13. SunnySlopes

    SunnySlopes Member

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    Apparantly I've struck a chord.

    At any rate, you've described symptoms of psychological disorder. I never said there weren't people who suffer from such.

    I'm saying so called "professionals" in the field can't help these people. A psychiatrist can prescribe medicine. That's about as far as it goes. But the medicine doesn't cure, now does it?

    People have about as much a success rate of recovery on their own as they do relying on either psychiatrists or psychologists.

    And that doesn't even address the scam of the counseling industry in general. In most states one can offer, for a fee, counseling services with a mere master's in counseling. That's a joke.

    As far as the grieving mother, grief has stages and she'll recover with or without counseling. In her case, a sympathetic ear, whether from a psychiatrist, minister or wise friend is what's needed.

    Lest you've missed the point, and apparantly you have, when some so-called mental health professional denigrates my firearm's ownership, it means nothing, as he is grossly unqualified to begin with.
     
  14. OpelBlitz

    OpelBlitz Member

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    Hey let's try to keep this civil!
     
  15. SunnySlopes

    SunnySlopes Member

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    Trust me. Any lack of civility is purely one sided. I'm merely expressing an opinion based upon personal observations. That's why they call it an "opinion."
     
  16. miller.lyte

    miller.lyte Member

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    I think you would be more correct to claim that certain parts of psychology are bogus, rather than the entire field itself, because that's simply not true at all. And like any other science, it's constantly adapting to new discoveries. If it didn't change at all I would cry foul. You are simplifying the human psyche far too much. But if counseling will help someone recover faster, what is the issue? That's their own prerogative. Not everyone has it all figured out for themselves in tough times and it can certainly help when their minds are overcast with emotion.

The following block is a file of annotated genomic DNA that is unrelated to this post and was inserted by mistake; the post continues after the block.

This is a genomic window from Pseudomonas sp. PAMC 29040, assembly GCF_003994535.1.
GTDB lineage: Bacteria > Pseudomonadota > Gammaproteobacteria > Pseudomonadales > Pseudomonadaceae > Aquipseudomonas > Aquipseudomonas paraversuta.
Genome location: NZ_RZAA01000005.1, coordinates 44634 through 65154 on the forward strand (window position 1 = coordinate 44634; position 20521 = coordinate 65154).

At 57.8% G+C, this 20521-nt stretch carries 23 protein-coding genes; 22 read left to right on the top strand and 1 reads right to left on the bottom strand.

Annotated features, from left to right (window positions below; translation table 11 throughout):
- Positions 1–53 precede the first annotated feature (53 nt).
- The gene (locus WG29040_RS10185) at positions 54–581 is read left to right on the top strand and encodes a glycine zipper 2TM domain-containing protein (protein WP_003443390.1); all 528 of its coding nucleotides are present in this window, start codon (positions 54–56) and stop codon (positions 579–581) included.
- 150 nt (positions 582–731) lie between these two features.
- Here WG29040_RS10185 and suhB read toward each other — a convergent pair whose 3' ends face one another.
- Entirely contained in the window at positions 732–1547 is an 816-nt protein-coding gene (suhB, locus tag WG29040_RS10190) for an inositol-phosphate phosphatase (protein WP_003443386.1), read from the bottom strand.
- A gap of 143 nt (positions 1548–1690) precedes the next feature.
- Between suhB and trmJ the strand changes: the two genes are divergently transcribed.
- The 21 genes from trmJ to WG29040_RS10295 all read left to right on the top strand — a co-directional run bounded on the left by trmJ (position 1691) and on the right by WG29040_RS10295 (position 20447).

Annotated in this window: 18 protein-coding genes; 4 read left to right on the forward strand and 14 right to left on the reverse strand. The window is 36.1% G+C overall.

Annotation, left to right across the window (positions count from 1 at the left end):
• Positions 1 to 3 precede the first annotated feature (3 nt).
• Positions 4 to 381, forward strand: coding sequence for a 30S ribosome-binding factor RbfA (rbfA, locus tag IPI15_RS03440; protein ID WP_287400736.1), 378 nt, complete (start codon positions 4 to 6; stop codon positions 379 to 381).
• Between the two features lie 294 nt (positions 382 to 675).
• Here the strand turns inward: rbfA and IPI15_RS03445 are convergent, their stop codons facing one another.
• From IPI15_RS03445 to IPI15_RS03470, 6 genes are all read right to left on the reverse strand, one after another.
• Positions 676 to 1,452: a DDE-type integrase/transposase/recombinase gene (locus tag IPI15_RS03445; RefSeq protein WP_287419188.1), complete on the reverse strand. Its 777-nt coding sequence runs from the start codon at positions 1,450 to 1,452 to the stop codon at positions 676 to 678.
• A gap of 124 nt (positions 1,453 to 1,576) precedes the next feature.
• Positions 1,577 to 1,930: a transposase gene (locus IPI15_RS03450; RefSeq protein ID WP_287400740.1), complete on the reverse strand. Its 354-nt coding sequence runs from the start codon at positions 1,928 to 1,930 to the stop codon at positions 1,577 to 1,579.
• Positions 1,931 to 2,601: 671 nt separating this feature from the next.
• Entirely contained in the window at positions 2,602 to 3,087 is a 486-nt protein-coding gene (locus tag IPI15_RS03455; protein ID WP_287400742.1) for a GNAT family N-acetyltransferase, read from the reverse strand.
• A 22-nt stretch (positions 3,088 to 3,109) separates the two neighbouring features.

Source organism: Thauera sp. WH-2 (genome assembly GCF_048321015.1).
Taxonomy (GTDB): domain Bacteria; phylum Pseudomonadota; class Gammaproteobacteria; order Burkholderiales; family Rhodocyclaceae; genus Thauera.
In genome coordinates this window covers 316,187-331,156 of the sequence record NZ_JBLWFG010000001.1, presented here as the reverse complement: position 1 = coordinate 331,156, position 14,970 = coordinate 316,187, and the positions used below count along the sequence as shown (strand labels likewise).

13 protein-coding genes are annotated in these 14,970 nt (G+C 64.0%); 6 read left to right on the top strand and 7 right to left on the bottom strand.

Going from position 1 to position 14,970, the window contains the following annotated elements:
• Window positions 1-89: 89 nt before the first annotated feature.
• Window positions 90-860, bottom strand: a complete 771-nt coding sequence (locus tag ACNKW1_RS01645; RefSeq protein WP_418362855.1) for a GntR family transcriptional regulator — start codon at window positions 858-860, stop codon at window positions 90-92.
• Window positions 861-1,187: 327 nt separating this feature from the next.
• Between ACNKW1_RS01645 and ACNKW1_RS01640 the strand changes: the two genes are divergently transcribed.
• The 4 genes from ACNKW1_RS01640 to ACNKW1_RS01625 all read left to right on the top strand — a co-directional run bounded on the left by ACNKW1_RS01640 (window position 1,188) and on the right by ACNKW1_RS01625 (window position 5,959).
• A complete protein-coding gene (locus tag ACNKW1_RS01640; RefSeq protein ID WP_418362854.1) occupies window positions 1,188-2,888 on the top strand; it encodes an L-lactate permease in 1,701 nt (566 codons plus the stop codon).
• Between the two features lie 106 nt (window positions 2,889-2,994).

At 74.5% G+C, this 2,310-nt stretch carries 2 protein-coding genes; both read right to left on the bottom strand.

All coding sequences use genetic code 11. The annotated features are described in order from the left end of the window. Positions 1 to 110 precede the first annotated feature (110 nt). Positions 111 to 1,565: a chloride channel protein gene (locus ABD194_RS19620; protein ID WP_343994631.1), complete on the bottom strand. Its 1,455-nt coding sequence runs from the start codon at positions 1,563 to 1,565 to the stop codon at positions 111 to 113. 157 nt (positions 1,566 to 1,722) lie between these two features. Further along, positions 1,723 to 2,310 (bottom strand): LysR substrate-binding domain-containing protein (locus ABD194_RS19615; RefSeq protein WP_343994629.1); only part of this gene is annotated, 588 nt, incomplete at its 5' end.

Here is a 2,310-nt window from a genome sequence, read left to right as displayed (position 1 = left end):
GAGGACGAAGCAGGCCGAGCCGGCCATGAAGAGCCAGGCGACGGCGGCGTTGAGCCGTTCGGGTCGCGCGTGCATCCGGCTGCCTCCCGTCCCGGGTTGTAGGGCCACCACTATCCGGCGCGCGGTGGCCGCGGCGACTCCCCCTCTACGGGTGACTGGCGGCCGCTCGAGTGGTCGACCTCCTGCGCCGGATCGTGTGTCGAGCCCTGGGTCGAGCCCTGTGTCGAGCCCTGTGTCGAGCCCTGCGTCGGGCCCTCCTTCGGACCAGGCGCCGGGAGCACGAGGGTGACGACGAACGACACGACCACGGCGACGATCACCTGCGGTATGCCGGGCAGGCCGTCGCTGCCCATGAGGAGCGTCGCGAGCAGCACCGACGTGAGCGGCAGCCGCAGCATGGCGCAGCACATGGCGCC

17. bainter1212

    bainter1212 Member

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    To get this thread back on track.....

    Parenting: one thing I have noticed (this is anecdotal, I am not a scientist) is that many parents are all about trying "new methods" of parenting (ie "Tiger Moms" ). Yet many times when you ask these people the question "did your parents raise you right?" Generally, they will answer "yes". It seems odd to me, that you would not raise your kids in the same manner that you were raised, even though by and large you might say that your parents did "a good job". How can anyone possibly know the consequenses of raising your kids, using methods that they are not sure will even work right??? It seems like madness to me.....

    I also see quite a bit of parents being "friends" with their kids. I am friends with my parents now, however this was not the case when I was growing up. My parents were most emphatically *not* my friends. They were authority figures.
     
  18. OpelBlitz

    OpelBlitz Member

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    Yeah same here. When you're an adult, it's a different story. I'm totally friends with my parents and I wouldn't want it any other way. But when I was growing up, my parents were definitely authority figures.
     
  19. BigBore44

    BigBore44 Member

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    Well we can just agree to disagree. I've seen first hand in the field. You read text books. I'm done with this thread. It's like a 1st Lt. fresh out of the academy thinking he knows more about war than a Staff Sargeant who's has done 3 tours
     
  20. BigBore44

    BigBore44 Member

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    I appologize. Back on track.
     
  21. BigBore44

    BigBore44 Member

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    You are correct. The parents are supposed to be the guides for children. To teach right and wrong. To reward good behavior, and punish bad. Being friends with your child or giving in to their wants for fear they won't like you is only doing them a disservice. The Xbox or tv should never be the guide.
     
  22. CZguy

    CZguy Member

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    I agree with these observations on both levels.

    You certainly are entitled to your opinion. But it shouldn't come as a real surprise to you that other people think differently than you.
    Please keep it civil, as I'm really enjoying this thread.
     
  23. Mal H

    Mal H Administrator Staff Member

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    Rocketmedic - you said, "as proven by Dr. Bandera", and mentioned the name again a few sentences later. Did you mean Dr. Bandura?
     
  24. Sam Cade

    Sam Cade Member

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    FWIW, "Aspergers Syndrome" is no longer a thing and has been dropped from the DSM-5.
    The characteristics formerly attributed to "Aspies" are now considered to be part of Autism spectrum disorder.

    In any case, publicly labeling yourself as mentally or emotionally impaired is a bad idea.
     
  25. Rocketmedic

    Rocketmedic Member

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    What is the danger in being honestvabout something? I'm already trusted with quite a lot of responsibility.